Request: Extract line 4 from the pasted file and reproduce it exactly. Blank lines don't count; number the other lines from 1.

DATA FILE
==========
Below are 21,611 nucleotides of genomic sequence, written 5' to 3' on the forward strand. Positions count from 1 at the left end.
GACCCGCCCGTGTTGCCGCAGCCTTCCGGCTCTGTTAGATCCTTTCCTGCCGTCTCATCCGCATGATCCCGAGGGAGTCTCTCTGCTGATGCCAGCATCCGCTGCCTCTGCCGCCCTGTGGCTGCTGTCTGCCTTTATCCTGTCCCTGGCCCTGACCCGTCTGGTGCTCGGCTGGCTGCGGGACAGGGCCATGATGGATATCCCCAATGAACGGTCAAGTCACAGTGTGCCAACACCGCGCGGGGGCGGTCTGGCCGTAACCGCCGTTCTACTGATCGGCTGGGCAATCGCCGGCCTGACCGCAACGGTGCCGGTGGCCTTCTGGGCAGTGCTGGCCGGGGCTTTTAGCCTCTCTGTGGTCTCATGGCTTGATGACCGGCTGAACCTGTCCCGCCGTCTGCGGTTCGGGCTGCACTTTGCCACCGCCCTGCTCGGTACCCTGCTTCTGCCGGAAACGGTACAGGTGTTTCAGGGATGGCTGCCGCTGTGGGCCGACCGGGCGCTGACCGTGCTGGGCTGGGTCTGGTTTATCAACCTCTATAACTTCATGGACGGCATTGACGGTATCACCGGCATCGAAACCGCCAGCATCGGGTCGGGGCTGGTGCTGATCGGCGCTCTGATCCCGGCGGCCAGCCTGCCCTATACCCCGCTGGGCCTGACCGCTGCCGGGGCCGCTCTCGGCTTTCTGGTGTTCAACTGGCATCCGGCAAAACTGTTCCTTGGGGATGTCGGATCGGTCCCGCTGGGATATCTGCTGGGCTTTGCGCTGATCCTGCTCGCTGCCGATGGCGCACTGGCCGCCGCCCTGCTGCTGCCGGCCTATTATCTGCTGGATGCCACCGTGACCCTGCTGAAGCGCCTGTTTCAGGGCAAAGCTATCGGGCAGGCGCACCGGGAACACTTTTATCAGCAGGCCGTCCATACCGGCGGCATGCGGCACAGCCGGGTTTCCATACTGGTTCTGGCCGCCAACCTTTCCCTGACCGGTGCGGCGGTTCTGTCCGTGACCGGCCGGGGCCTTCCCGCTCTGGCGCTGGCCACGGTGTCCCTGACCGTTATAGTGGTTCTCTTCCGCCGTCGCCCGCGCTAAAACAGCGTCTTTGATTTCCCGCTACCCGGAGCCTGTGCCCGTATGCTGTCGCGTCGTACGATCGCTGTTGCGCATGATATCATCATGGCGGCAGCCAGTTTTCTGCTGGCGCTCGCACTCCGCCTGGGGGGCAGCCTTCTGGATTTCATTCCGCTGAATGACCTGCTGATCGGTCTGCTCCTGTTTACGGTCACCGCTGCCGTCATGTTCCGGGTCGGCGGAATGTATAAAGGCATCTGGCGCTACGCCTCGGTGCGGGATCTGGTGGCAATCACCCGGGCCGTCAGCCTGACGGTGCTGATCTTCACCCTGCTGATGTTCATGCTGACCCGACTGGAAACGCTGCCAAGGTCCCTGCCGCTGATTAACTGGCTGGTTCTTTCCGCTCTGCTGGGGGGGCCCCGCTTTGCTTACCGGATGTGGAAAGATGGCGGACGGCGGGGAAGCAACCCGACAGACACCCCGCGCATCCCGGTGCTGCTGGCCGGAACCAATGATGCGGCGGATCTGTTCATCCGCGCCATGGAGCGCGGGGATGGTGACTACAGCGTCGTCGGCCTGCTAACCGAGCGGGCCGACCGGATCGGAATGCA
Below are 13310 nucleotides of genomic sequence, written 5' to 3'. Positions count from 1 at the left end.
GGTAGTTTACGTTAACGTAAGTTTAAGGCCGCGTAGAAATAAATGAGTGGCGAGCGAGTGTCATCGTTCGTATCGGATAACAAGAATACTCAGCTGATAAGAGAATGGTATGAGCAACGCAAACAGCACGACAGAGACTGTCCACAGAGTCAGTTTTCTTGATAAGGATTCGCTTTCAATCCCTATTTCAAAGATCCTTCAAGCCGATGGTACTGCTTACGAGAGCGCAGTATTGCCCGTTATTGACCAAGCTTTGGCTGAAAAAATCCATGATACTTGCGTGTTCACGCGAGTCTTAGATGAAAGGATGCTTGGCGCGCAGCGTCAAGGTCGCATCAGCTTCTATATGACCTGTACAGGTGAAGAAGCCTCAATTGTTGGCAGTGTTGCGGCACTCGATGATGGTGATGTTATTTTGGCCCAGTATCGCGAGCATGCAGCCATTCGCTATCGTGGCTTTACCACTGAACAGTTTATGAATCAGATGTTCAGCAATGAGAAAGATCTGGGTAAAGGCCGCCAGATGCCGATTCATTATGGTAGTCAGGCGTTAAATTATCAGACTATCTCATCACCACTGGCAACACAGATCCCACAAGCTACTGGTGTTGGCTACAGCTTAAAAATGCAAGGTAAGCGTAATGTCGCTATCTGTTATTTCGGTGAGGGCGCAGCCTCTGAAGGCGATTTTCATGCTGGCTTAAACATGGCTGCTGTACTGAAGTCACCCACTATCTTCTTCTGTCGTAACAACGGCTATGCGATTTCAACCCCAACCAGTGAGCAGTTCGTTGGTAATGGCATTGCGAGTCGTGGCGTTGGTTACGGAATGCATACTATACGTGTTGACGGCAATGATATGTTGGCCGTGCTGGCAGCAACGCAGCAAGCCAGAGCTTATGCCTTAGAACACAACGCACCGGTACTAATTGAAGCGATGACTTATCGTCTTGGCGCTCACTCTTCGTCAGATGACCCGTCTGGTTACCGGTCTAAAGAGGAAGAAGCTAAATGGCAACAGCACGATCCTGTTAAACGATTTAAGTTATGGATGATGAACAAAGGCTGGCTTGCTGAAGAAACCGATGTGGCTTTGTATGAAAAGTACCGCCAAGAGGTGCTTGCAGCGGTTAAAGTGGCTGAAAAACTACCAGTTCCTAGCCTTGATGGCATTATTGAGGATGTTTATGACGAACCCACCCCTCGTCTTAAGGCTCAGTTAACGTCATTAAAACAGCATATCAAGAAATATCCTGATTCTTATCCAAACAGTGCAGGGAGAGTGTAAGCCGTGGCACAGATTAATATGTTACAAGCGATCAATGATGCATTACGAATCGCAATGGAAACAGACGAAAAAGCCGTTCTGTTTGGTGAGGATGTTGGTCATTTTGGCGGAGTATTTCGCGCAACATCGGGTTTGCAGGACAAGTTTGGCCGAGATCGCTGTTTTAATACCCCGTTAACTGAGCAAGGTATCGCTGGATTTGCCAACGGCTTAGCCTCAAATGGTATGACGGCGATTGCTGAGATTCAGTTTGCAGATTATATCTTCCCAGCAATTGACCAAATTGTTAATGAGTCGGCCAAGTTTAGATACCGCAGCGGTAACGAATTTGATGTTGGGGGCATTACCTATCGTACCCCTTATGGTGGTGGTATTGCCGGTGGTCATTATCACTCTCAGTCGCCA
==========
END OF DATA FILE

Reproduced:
GGTAGTTTACGTTAACGTAAGTTTAAGGCCGCGTAGAAATAAATGAGTGGCGAGCGAGTGTCATCGTTCGTATCGGATAACAAGAATACTCAGCTGATAAGAGAATGGTATGAGCAACGCAAACAGCACGACAGAGACTGTCCACAGAGTCAGTTTTCTTGATAAGGATTCGCTTTCAATCCCTATTTCAAAGATCCTTCAAGCCGATGGTACTGCTTACGAGAGCGCAGTATTGCCCGTTATTGACCAAGCTTTGGCTGAAAAAATCCATGATACTTGCGTGTTCACGCGAGTCTTAGATGAAAGGATGCTTGGCGCGCAGCGTCAAGGTCGCATCAGCTTCTATATGACCTGTACAGGTGAAGAAGCCTCAATTGTTGGCAGTGTTGCGGCACTCGATGATGGTGATGTTATTTTGGCCCAGTATCGCGAGCATGCAGCCATTCGCTATCGTGGCTTTACCACTGAACAGTTTATGAATCAGATGTTCAGCAATGAGAAAGATCTGGGTAAAGGCCGCCAGATGCCGATTCATTATGGTAGTCAGGCGTTAAATTATCAGACTATCTCATCACCACTGGCAACACAGATCCCACAAGCTACTGGTGTTGGCTACAGCTTAAAAATGCAAGGTAAGCGTAATGTCGCTATCTGTTATTTCGGTGAGGGCGCAGCCTCTGAAGGCGATTTTCATGCTGGCTTAAACATGGCTGCTGTACTGAAGTCACCCACTATCTTCTTCTGTCGTAACAACGGCTATGCGATTTCAACCCCAACCAGTGAGCAGTTCGTTGGTAATGGCATTGCGAGTCGTGGCGTTGGTTACGGAATGCATACTATACGTGTTGACGGCAATGATATGTTGGCCGTGCTGGCAGCAACGCAGCAAGCCAGAGCTTATGCCTTAGAACACAACGCACCGGTACTAATTGAAGCGATGACTTATCGTCTTGGCGCTCACTCTTCGTCAGATGACCCGTCTGGTTACCGGTCTAAAGAGGAAGAAGCTAAATGGCAACAGCACGATCCTGTTAAACGATTTAAGTTATGGATGATGAACAAAGGCTGGCTTGCTGAAGAAACCGATGTGGCTTTGTATGAAAAGTACCGCCAAGAGGTGCTTGCAGCGGTTAAAGTGGCTGAAAAACTACCAGTTCCTAGCCTTGATGGCATTATTGAGGATGTTTATGACGAACCCACCCCTCGTCTTAAGGCTCAGTTAACGTCATTAAAACAGCATATCAAGAAATATCCTGATTCTTATCCAAACAGTGCAGGGAGAGTGTAAGCCGTGGCACAGATTAATATGTTACAAGCGATCAATGATGCATTACGAATCGCAATGGAAACAGACGAAAAAGCCGTTCTGTTTGGTGAGGATGTTGGTCATTTTGGCGGAGTATTTCGCGCAACATCGGGTTTGCAGGACAAGTTTGGCCGAGATCGCTGTTTTAATACCCCGTTAACTGAGCAAGGTATCGCTGGATTTGCCAACGGCTTAGCCTCAAATGGTATGACGGCGATTGCTGAGATTCAGTTTGCAGATTATATCTTCCCAGCAATTGACCAAATTGTTAATGAGTCGGCCAAGTTTAGATACCGCAGCGGTAACGAATTTGATGTTGGGGGCATTACCTATCGTACCCCTTATGGTGGTGGTATTGCCGGTGGTCATTATCACTCTCAGTCGCCA